Brian Kemp will be Georgia’s next governor. His opponent, Democratic candidate Stacey Abrams, has now acknowledged this — but that doesn’t mean she thinks it was a fair fight.
A group of Georgia voters is seeking a temporary restraining order against Secretary of State Brian Kemp, arguing that his partisan performance should preclude him from being involved in any recount involving his own gubernatorial race.
In response to WhoWhatWhy’s exclusive story on vulnerabilities in Georgia’s voter registration system, Secretary of State Brian Kemp’s office has made unsubstantiated claims and omitted inconvenient truths about the security of that system. Here is new information on the risks.
Brian Kemp’s campaign says noncitizens are trying to vote. WhoWhatWhy examined his own data and it does not back him up.
Georgia Secretary of State Brian Kemp, battling in a close race to become governor, is pushing back against new reports of election vulnerabilities — uncovered by WhoWhatWhy — distracting media and voters. He’s charging those who reported the danger with… being the danger.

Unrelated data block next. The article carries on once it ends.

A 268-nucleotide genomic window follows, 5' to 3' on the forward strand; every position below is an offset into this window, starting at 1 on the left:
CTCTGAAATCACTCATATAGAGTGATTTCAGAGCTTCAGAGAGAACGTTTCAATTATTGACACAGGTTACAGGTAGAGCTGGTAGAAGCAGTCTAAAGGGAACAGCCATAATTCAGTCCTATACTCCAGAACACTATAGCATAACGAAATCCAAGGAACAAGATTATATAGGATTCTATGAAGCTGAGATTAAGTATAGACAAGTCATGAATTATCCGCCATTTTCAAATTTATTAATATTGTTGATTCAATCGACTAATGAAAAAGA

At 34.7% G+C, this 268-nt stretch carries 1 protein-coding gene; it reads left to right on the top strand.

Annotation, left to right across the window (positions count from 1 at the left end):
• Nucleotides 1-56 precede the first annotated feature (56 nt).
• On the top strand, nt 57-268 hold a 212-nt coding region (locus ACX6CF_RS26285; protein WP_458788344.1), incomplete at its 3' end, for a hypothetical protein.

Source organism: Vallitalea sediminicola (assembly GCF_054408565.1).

State lawmakers are trying to stack the deck against their opponents — and closing polling places is an extremely effective course of action.
WhoWhatWhy attended recent campaign events for Georgia gubernatorial candidates Brian Kemp and Stacey Abrams. Talk about two different worldviews — and worlds!
After a tone-deaf video from Georgia’s Secretary of State, originally released in 2016, was ridiculed online, it was suddenly removed this week. But don’t worry, we saved a copy before it was pulled. So see for yourself whether the outrage is deserved.
Just days after WhoWhatWhy exclusively revealed that one county in Georgia is rejecting absentee ballots at a stunning rate, a lawsuit has been filed to make sure that ballots across the state are counted — or that voters are notified immediately if there is a legitimate problem.
The vulnerabilities of Georgia’s electronic voting machines are now well documented. With time running out before the midterms, advocates are trying to force the courts to take action.
With non-US internet users barred from at least one of the electoral websites in the ultra-hot state of Georgia, it may be Georgians abroad — not would-be hackers — who are locked out.
Despite ample warning of the feeble condition of the state’s election infrastructure, officials failed to address vulnerabilities before the 2016 election.
Georgia is the latest victim of Republican state officials trying to suppress votes. Who will stop them? And do they win either way?